Another thing people complain about is that the transmission shifts up rapidly under soft acceleration - sometimes too rapidly - and then had to downshift again as the engine bogs down. This is an ongoing issue and probably is the parallel to the "light acceleration" I saw mentioned online.

There is also the "Repair Pal" website mentioning common issues with that truck transmission over time. About 150 reports of shifting issues at around 125,000 miles. Just look at this link under transmission for 150 reports (not a small number considering how few report on the site). It is an eye opener as the transmission issues are being reported on trucks: https://repairpal.com/problems/toyota/tacoma

Of course, he would be getting an older truck at $22K and the older generation does not suffer from the same transmission concerns the newer truck has. You are right, the Silverado (older than 2014) is a pretty decent truck and has improved reliablity. With the Ford, reliablity is improved from 2014 and newer. The Dodge Ram the last couple of years are better, but the older ones cannot compare as far as reilability goes.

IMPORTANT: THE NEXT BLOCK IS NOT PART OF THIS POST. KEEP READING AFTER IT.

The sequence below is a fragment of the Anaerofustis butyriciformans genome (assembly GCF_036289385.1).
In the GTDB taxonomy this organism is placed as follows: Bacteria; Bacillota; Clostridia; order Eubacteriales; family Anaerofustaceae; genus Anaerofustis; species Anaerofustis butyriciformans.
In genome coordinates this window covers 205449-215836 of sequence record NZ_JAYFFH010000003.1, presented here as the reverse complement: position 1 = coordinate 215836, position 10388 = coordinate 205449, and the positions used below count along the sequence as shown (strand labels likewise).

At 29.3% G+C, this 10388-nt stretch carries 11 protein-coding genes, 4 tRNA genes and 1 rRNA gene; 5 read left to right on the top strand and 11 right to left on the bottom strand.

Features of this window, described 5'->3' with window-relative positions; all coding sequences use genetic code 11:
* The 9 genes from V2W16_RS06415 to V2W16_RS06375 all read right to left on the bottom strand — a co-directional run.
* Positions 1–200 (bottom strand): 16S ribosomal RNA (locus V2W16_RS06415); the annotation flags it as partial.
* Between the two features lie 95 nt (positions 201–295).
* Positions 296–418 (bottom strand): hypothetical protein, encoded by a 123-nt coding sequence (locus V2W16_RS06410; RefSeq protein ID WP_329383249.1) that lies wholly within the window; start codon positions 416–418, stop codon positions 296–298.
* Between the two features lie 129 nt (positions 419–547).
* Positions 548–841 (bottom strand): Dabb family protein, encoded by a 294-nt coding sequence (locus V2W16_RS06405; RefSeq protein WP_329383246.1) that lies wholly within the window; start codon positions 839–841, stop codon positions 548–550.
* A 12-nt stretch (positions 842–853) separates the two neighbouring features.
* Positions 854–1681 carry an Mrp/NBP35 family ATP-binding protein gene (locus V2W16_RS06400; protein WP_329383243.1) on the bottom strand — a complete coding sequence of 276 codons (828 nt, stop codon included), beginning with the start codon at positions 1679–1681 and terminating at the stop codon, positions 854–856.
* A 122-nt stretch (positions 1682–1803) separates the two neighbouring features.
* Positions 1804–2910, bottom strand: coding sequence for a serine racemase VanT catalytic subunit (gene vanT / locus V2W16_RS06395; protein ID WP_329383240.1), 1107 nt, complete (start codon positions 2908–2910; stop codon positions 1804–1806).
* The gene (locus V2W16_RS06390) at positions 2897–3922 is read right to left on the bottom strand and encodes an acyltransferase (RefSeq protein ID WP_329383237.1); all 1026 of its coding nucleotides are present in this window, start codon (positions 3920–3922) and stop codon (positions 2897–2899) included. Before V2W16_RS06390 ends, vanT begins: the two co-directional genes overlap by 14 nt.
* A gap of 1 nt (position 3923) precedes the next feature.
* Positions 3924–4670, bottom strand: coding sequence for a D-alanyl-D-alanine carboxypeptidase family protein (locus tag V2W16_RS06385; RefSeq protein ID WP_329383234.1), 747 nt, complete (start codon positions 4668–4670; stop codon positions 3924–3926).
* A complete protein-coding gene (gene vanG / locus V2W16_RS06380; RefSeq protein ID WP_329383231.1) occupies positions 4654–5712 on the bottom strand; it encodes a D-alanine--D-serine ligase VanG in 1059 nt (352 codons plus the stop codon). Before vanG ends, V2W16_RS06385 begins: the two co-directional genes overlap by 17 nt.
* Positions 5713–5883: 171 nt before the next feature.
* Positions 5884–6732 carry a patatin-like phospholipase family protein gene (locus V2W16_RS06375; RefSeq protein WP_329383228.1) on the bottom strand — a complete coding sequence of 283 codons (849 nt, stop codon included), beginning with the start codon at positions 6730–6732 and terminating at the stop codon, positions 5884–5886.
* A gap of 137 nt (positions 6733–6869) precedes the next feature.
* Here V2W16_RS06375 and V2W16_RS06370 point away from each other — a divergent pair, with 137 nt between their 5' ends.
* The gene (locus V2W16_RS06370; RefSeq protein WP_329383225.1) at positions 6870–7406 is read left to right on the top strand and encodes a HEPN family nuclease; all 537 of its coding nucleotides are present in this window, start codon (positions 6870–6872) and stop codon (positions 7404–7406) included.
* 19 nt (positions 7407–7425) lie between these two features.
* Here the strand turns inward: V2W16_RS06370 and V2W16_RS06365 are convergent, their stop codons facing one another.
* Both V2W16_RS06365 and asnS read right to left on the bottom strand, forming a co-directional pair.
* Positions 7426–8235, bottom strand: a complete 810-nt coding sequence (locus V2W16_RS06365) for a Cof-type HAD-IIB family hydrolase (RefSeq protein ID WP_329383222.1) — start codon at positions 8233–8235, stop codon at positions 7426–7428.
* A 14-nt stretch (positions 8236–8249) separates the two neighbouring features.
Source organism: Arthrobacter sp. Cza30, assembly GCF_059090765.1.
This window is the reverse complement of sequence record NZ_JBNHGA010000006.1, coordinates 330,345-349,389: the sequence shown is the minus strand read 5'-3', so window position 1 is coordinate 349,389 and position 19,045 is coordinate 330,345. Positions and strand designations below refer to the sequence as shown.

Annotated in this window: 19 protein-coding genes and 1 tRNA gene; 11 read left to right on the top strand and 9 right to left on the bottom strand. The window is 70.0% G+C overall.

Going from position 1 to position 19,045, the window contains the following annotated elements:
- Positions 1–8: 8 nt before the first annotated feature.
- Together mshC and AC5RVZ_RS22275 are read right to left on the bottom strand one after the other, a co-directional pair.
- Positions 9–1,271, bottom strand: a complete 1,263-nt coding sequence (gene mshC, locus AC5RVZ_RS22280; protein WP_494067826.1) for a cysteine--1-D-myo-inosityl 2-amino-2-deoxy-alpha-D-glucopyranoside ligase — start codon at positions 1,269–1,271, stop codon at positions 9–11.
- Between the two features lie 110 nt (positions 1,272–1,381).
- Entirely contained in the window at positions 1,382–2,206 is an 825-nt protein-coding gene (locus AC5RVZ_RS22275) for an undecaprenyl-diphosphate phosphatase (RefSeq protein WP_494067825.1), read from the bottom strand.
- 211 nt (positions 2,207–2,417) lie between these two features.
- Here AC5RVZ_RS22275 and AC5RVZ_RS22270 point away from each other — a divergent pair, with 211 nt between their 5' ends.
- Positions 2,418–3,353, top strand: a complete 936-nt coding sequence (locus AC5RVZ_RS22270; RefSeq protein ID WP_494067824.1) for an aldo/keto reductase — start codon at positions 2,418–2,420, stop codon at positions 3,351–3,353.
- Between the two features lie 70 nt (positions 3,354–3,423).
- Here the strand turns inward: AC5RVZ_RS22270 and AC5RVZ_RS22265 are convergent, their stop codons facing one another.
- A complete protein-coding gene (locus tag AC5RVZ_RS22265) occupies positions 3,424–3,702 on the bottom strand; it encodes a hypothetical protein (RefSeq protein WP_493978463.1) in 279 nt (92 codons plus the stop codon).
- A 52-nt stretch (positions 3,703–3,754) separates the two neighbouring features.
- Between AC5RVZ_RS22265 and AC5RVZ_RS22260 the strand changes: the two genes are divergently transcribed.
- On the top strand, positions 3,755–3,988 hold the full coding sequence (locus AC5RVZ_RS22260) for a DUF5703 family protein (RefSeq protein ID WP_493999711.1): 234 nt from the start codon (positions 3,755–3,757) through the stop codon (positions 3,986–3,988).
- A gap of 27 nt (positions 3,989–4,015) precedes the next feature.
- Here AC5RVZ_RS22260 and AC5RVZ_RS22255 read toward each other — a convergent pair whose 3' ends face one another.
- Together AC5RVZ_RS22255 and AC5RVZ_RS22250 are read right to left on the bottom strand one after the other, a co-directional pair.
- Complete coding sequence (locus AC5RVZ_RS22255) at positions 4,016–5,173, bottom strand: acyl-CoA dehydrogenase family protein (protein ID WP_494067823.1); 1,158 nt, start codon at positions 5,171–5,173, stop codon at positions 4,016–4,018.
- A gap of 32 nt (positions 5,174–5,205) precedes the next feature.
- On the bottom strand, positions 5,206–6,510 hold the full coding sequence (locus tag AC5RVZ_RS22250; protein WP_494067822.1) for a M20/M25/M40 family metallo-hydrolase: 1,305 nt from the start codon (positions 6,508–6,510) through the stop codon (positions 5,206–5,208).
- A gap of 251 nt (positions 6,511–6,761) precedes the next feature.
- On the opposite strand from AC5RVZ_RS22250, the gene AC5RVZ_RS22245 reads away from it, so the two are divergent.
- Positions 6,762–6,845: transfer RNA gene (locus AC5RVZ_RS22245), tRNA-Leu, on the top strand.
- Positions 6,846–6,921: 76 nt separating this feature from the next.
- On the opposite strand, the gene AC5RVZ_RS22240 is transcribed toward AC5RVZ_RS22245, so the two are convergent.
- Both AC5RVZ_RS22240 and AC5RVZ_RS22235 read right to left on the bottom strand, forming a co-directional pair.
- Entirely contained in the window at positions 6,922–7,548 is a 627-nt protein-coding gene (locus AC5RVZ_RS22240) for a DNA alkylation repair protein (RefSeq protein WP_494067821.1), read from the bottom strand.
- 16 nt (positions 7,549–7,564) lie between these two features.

1

Link to this reponse

Response from mkaresh

9:11 am October 6, 2018

Assembly location usually matters much less than people tend to assume. Even if a pickup is assembled in Mexico, the engine and transmission are generally manufactured elsewhere, and the entire vehicle was definitely engineered elsewhere. If the product is designed and engineered well, and the plant is managed well, Mexicans will put it together just fine.

0

Link to this reponse

Response from AcuraT

11:59 am October 6, 2018

While true in this case with the Toyota it is not. It does not have to do with the location, but it definately has to do with the design of the transmission.

1

Link to this reponse

Sign in or join TrueDelta to post your own thoughts.

Return to top